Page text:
And then one day, the meds kick in, and your therapist gets what you've been whining about, and the sun shines, and you feel normal. It happens. I promise. I've been there, and I know these things.

So take a walk. It may not work, so take one tomorrow too. Keep taking them. One summer I took a walk every morning and NOTHING happened. Except that my mother wouldn't talk to me until I'd at least tried to take a walk. That was the year I stopped being just a Children's Librarian and split my hours to also become a Cataloguing Librarian. It is also the year I took five weeks off and then three months...and then worked half time until I finally felt better.

Oh, look, our time is up. (Don't you hate that?) Back to the salt mines...


MsCellania said...

Thanks for posting this, SL. It's been 'We Don't Talk About This' for so long. In the few months I've been in the BlogWorld, I've found more honesty about mental disorders than dozens of friends have been able to tell me in 30 years.

I may be a rube about this, but it certainly appears that writing through the bad times, when one can, is a big part of hacking through the haze.

Really, you cannot know how important it's been for me to be able to read about what so many of my friends have been suffering for years. I'm sad that anyone has to have such uncenteredness in their lives. I cannot even imagine.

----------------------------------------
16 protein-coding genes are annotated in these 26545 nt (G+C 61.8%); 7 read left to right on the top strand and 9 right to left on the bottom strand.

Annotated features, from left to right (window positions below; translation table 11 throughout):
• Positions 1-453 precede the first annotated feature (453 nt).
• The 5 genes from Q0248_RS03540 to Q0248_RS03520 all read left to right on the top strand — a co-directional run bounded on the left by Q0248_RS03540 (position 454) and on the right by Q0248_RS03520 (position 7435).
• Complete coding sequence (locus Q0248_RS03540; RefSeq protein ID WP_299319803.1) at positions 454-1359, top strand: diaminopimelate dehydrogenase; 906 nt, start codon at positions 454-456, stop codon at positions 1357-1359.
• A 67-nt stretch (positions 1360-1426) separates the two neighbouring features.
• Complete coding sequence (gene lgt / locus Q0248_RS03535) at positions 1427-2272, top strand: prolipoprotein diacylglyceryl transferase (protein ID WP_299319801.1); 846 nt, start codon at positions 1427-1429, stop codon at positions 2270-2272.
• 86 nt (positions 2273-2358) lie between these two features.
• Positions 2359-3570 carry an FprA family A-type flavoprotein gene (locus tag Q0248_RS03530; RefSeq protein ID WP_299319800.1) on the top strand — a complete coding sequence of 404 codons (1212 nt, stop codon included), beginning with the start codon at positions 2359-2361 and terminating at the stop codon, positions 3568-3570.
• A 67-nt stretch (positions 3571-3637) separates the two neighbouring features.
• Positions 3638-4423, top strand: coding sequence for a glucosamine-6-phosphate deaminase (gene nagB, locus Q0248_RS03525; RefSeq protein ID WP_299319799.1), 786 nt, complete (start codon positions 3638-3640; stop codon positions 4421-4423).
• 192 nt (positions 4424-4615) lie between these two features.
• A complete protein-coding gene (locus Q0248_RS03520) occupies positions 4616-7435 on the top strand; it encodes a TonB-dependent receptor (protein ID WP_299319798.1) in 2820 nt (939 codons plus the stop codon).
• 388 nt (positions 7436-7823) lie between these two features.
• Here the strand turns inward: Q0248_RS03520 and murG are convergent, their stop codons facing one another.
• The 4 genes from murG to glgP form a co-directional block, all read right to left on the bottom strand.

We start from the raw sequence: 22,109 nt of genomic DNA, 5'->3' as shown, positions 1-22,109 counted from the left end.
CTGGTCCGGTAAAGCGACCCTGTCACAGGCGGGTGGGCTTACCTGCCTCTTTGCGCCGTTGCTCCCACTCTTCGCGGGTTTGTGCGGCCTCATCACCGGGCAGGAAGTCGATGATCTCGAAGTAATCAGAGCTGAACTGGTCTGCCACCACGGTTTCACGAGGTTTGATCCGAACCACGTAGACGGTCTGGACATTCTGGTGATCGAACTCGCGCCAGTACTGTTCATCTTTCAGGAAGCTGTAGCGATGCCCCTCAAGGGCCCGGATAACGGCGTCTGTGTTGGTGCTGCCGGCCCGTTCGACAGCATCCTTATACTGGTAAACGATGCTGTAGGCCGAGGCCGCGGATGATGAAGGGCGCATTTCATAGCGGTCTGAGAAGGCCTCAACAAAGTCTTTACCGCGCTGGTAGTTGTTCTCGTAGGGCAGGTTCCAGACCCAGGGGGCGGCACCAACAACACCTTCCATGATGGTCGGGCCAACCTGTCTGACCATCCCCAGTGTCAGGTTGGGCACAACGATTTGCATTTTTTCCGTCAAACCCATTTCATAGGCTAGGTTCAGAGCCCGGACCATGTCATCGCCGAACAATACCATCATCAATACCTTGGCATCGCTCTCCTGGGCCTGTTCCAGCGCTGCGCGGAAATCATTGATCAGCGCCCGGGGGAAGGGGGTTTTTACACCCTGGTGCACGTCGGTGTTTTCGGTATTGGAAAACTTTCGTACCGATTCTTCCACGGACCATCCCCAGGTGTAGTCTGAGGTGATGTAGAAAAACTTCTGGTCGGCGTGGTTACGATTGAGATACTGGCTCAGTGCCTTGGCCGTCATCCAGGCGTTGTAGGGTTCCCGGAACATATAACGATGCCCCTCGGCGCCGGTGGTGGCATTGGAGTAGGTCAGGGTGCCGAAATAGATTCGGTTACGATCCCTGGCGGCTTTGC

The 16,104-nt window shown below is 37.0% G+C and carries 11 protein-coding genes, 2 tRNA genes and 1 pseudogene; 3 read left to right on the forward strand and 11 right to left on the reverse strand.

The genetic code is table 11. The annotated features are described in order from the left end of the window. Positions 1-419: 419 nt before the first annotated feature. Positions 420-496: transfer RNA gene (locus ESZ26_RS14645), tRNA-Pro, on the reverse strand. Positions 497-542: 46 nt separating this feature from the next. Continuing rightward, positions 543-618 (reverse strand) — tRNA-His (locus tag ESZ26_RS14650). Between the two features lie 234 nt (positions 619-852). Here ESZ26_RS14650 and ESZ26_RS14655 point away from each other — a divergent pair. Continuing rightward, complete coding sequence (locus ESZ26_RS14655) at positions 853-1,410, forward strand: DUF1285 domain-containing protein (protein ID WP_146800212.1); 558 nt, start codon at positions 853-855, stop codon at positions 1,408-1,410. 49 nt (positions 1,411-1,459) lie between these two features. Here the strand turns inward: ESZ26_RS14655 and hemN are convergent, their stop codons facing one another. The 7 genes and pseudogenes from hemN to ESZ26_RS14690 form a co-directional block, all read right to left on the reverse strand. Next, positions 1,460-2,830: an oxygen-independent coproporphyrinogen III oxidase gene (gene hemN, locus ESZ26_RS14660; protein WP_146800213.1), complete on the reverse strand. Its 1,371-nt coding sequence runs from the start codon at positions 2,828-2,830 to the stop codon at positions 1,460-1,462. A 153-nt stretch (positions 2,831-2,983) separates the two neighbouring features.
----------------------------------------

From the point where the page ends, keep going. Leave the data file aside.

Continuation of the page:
I wish we lived closer. All I can offer is a very heartfelt wish that you keep writing. Whatever it is. I will read and appreciate the process behind your words.

Carolyn said...

That was a very good look into bi-polar depression. I liked your e-mai analogy.

I am not bi-polar but have struggled with depression on and off in my life.

I actually attempted suicide when I was twelve and am extremely grateful that I did not succeed.

I am glad your medications are working for you. And thanks for the education in bi-polar.

Oh, and your letter is "P". Because it suits you.

Carolyn said...

Because of the pink sneaker thing!

Sarah Louise said...

Thanks guys! It's been on my mind as I see others struggling with depression in my life and on the blogosphere. I figure if I can talk about it, it makes it less weird for other people to talk about it. I'm all about getting folks to talk about stuff--get it out in the open!!

and I'm so excited about my letter! oh, to not have to work for the next hr and 25 min...

PJ said...

I'm sending you healing thoughts, good wishes, and hugs.

I don't know what it's like to be bi-polar, but I have walked thorugh dark times and all my good thoughts are with you.

catsteevens said...

If I may add to what people are taking....Effexor.

Thank you for this post.

Joke said...

Illuminating! Thanks!


wilsonian said...

What a generous thing you've done here.

We need to just keep kicking the lid off this, because shame and fear can't grow in the Light.

Sarah Louise said...


One of my favorite quotes is from Bruce Cockburn (pronounced Co-burn) "Kick the darkness until it bleeds daylight."